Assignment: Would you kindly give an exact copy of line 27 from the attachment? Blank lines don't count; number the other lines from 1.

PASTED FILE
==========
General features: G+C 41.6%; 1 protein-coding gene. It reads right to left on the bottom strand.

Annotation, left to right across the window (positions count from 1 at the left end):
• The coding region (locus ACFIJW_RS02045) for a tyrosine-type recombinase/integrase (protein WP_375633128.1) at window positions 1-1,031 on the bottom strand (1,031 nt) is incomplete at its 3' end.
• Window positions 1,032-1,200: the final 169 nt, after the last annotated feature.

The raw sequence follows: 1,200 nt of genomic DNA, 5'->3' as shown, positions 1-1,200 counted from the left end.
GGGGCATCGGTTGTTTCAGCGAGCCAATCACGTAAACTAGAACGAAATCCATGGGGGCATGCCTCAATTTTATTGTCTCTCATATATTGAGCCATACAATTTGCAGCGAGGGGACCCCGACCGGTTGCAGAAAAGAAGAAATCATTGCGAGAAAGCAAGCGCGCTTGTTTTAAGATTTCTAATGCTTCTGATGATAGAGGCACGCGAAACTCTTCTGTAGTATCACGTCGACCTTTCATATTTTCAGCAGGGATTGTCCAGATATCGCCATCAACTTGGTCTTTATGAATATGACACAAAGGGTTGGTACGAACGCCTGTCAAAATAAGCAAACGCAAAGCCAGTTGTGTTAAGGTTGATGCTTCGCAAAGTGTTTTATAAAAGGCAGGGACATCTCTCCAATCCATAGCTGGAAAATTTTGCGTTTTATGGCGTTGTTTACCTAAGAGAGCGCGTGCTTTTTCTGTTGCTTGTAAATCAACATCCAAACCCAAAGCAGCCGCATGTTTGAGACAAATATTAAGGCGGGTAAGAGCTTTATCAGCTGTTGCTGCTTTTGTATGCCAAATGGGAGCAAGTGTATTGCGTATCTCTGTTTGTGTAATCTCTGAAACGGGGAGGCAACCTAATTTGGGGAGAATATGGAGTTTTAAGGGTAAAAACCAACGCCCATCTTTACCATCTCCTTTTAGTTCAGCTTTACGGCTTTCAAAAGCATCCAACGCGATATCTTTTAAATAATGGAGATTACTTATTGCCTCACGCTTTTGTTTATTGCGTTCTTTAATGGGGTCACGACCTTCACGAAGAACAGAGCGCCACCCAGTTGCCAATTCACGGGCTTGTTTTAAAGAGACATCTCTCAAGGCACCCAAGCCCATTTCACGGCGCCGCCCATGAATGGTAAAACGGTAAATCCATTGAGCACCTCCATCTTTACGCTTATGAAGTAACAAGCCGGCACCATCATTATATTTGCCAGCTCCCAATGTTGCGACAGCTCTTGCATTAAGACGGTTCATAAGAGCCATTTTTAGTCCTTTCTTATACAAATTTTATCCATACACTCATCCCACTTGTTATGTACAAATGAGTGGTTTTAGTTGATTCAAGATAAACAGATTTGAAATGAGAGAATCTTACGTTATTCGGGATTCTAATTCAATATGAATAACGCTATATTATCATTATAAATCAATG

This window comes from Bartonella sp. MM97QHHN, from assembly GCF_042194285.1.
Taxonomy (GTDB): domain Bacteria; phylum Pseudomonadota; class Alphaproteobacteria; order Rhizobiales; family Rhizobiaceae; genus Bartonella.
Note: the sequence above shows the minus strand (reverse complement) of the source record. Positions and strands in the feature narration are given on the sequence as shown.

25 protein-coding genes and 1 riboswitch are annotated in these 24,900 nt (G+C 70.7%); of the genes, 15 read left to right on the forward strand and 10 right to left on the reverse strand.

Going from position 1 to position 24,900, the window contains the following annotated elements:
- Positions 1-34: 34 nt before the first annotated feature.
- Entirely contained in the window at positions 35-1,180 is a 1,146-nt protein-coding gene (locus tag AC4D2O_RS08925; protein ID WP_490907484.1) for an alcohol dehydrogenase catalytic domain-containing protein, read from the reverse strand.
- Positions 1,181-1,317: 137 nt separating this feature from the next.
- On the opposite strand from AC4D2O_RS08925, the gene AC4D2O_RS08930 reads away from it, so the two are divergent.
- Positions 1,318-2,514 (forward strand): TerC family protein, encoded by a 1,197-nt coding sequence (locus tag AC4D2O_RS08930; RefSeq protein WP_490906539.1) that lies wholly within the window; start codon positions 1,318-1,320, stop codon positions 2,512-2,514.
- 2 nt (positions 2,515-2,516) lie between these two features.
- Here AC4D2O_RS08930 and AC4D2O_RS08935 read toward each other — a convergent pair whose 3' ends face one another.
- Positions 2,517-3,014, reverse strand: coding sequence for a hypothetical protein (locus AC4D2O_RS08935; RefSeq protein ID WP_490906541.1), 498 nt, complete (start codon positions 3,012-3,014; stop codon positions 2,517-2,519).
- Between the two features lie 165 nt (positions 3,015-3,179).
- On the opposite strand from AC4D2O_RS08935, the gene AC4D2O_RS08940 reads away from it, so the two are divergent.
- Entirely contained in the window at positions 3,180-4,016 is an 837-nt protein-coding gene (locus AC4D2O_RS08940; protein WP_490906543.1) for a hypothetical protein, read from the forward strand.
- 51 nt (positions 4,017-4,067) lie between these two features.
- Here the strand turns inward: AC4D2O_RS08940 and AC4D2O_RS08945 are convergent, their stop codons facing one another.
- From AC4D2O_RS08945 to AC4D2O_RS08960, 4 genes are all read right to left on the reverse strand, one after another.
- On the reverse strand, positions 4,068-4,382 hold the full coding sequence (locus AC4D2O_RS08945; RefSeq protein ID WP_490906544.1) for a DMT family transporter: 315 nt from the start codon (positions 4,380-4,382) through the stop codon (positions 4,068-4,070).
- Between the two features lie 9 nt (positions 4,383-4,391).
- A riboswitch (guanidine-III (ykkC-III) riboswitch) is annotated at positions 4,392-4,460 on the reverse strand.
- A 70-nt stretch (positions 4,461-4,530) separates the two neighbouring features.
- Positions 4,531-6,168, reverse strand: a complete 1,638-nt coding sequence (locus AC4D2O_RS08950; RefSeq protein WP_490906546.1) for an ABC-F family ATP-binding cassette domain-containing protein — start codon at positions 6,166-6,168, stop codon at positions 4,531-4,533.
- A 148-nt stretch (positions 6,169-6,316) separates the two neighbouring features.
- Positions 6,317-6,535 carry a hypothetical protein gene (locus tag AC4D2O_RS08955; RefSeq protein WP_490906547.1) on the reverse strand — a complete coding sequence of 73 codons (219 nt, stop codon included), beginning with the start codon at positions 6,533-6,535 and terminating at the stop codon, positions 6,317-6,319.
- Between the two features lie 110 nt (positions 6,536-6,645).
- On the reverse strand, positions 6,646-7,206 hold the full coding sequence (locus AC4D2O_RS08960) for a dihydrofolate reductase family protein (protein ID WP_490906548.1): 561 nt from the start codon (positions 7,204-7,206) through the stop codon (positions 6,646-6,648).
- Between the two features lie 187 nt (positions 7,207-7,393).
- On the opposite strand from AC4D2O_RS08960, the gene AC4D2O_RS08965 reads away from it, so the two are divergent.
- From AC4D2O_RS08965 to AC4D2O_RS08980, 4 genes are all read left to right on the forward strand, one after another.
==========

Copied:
- Between the two features lie 9 nt (positions 4,383-4,391).